Take the 2-minute tour ×
SharePoint Stack Exchange is a question and answer site for SharePoint enthusiasts. It's 100% free, no registration required.

What best practices are you following to make sure that the eventual release of SPS 2010 doesn't cause major rewrites of your applications?

share|improve this question

migrated from stackoverflow.com Mar 27 '12 at 20:07

This question came from our site for professional and enthusiast programmers.

add comment

4 Answers

up vote 4 down vote accepted
  1. Start by ensuring new hardware is 64-bit. Deploying 64-bit is our current best practice recommendation for SharePoint 2007.
  2. Deploy Service Pack 2 and take a good look at the SharePoint 2010 Upgrade Checker that’s shipped as part of the update. The Upgrade Checker will scan your SharePoint Server 2007 deployment for many issues that could affect a future upgrade to SharePoint 2010.
  3. Get to know Windows Server 2008 with SharePoint 2007, this post is a great starting point.
  4. Consider your desktop browser strategy if you have large population of Internet Explorer 6 users.
  5. Continue to follow the Best Practices guidance for SharePoint Server 2007.
  6. Keep an eye on this blog for updates and more details in the coming months.

FROM Microsoft Sharepoint Team Blog

share|improve this answer
add comment

Planning not to install anything on systems that has even the tiniest risk of shutting down business processes? If it isn't broke don't fix (or update it)

If you are head strong on installing it then Virtualisation is a good way of transferring all your applications and data in a safe way from one system to another and ensuring any major issues don't affect your working systems.

share|improve this answer
    
Not headstrong myself, but being able to answer customer questions is always a plus. :) –  Greg Hurlman May 19 '09 at 18:02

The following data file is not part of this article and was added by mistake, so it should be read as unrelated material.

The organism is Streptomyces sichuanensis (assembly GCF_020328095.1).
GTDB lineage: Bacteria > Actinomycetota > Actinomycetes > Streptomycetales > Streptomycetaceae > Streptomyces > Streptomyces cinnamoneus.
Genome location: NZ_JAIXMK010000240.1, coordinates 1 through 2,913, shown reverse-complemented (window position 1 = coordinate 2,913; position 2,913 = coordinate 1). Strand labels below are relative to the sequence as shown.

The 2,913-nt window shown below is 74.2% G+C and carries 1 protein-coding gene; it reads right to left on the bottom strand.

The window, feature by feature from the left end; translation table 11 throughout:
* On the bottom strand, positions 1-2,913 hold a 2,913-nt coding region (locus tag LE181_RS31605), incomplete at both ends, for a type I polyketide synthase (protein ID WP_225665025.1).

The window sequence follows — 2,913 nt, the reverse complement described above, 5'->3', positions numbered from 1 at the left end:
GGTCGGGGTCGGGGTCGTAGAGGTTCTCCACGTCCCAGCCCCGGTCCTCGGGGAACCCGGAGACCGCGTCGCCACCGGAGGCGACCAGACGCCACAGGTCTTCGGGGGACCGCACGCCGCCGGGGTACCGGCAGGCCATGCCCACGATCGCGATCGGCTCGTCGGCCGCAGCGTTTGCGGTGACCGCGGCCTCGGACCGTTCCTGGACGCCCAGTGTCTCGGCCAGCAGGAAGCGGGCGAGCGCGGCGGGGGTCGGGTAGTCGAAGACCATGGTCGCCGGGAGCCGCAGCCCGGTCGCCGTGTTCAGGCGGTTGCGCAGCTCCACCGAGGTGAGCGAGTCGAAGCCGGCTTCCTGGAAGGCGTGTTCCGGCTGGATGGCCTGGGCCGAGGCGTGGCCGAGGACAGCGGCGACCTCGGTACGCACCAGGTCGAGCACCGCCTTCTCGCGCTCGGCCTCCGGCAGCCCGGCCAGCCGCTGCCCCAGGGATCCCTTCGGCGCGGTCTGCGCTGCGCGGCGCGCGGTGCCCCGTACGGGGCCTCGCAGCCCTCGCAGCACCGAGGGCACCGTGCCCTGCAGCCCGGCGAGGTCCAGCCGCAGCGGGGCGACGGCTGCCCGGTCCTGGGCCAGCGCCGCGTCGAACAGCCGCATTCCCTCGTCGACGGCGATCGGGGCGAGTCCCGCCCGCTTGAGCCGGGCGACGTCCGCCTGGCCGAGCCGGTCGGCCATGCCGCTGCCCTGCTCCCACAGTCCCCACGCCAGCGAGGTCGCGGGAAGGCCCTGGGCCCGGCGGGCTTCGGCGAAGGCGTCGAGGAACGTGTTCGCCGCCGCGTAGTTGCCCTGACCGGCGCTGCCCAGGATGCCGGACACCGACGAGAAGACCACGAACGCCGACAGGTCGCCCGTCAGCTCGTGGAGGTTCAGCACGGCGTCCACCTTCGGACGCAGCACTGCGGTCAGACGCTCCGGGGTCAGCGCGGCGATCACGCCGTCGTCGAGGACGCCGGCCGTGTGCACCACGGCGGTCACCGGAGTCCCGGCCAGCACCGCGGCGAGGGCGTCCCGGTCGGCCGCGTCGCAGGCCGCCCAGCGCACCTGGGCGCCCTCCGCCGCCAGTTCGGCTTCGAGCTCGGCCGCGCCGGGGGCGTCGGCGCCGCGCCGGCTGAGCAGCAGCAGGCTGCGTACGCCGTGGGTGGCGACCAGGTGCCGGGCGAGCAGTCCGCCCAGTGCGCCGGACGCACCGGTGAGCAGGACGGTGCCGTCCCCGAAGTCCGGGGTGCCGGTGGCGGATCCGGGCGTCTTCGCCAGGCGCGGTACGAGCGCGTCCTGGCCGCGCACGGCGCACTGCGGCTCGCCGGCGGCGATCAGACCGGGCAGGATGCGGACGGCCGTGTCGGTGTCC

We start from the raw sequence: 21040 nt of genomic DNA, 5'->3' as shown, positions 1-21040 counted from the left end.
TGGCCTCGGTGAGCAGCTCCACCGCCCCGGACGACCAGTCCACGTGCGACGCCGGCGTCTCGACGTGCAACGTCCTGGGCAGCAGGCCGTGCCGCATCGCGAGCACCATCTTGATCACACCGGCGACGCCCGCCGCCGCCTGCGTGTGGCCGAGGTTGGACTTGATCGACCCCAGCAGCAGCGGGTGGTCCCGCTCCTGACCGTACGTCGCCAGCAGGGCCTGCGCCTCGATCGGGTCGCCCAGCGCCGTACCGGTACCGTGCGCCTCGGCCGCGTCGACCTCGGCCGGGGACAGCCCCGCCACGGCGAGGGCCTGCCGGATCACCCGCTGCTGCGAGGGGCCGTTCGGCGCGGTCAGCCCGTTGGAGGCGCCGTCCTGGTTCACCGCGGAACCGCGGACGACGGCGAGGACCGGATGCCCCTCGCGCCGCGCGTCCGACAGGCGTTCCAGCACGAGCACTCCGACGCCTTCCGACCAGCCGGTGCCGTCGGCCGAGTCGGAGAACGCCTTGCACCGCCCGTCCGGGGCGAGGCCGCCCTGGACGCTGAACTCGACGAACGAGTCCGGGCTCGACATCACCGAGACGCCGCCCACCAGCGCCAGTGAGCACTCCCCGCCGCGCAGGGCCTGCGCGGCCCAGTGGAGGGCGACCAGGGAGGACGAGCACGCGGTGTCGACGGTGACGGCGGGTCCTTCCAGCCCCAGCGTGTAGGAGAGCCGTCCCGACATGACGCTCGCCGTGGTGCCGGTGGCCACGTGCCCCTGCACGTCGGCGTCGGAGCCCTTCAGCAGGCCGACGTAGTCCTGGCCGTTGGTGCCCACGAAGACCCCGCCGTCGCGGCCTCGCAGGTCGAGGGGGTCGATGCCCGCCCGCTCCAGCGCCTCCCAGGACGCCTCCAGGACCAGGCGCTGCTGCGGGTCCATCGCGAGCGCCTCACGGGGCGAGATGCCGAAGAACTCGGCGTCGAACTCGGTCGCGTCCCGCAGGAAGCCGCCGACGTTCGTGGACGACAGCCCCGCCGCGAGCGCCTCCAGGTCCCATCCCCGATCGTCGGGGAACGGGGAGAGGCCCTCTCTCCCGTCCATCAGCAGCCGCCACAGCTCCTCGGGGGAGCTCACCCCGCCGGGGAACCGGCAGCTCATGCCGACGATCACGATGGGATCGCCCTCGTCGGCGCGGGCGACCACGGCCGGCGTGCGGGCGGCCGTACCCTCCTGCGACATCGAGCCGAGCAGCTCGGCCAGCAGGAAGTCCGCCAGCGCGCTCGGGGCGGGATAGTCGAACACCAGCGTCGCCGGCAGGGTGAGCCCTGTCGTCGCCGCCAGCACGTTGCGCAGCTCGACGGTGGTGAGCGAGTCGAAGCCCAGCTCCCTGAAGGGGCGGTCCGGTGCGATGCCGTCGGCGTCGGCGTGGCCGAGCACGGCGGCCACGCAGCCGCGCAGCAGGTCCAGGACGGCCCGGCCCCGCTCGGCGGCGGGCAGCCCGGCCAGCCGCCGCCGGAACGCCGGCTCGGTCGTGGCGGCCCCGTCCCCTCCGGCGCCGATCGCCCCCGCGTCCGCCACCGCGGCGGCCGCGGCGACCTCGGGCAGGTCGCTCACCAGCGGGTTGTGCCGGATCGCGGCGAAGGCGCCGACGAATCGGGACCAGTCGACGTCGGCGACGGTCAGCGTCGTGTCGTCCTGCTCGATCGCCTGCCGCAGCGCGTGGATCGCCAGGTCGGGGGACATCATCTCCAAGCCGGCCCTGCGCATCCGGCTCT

add comment

I think most people are probably not going to upgrade existing 2007 installations to 2010. Unless there's a very compelling reason. Like Jamie's said, why fix what's not broken? Especially when the fix might just cripple everything. Especially as a bug in SP2 causes existing installations to expire 180 after SP2 installation.

If you have a customer that must have MOSS 2010, I would think the safe thing to do would be to install it side-by-side as opposed to upgrading. SharePoint is such a behemoth with so many ways of doing things that I am afraid an upgrade will not work in 80% of the customized installations out there.

share|improve this answer
add comment

Good question OP. This was always going to be an issue with SharePoint 2007 apps.

We are still migating from 2003 > 2007, so not really the "typical" company, but yeah just reading lots of blog posts from msdn and other 3rd parties, and playing with the beta.

I think our approach will be the same as with 2003 > 2007. Apart from migrating sites (using custom tools) our applications will be re-assessed in dev and retested prior to deployment to prod. I can see some major re-writes coming with the changes to things such as workflow.

share|improve this answer
add comment

Your Answer

 
discard

By posting your answer, you agree to the privacy policy and terms of service.

Not the answer you're looking for? Browse other questions tagged or ask your own question.